The Technology Transfer and Partnerships Office
Extraction Of Resources In Space
Regolith and Environment Science and Oxygen and Lunar Volatile Extraction

This lunar crater image from the M3
mapper shows water-rich minerals in blue. (Image credit: NASA/Brown University)

In the same way that explorers of our own planet have relied on finding what they needed to survive in the unknown environment they traversed, a deep space mission must view its environment as a set of resources to be exploited. Space resources come in many states of matter and energy; from vacuum and rarefied atmospheres to dense soils and regoliths and from the thermal energy of solar radiation to the magnetic fields of planets.

Many resources are extremely valuable to support the life of human crews or to expand the capability of the mission to repair or replace critical components at location without calling for a life-saving resupply from Earth. Oxygen, water, and inert gases are examples of high value resources for life support. Metals, pure or alloyed, glass, ceramics and simple hydrocarbons are sought after to fabricate new parts or complete repairs.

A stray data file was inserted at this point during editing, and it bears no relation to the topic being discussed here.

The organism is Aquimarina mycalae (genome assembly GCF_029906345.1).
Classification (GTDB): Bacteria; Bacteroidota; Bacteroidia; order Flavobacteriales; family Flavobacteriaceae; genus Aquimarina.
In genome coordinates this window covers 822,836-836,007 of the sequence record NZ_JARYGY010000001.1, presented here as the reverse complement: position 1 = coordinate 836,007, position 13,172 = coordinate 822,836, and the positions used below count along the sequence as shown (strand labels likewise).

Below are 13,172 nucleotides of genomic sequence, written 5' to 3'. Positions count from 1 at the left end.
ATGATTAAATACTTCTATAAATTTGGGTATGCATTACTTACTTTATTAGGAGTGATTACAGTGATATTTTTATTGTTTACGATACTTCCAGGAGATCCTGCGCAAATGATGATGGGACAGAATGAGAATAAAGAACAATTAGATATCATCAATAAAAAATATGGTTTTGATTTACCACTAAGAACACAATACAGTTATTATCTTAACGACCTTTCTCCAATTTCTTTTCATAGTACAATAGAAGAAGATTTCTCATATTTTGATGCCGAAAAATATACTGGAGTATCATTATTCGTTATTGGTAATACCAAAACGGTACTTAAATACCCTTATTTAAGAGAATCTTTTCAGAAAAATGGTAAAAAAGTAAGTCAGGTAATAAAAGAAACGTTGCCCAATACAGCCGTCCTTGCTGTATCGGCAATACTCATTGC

Extraction technologies are developed to transform resources of high value that are often found buried in planetary regolith or chemically bound in complex minerals or in gas mixtures in atmospheres. The molecules and elements of interest must be extracted from their indigenous form by processes adapted for their surrounding environment.

Regolith and Environment Science and Oxygen and Lunar Volatile Extraction

Deposits of ice of water and carbon
dioxide in the South polar cap of Mars have been identified by European Space Agency's OMEGA instrument on board ESA's Mars Express. (Image credit: ESA - DLR - FU Berlin)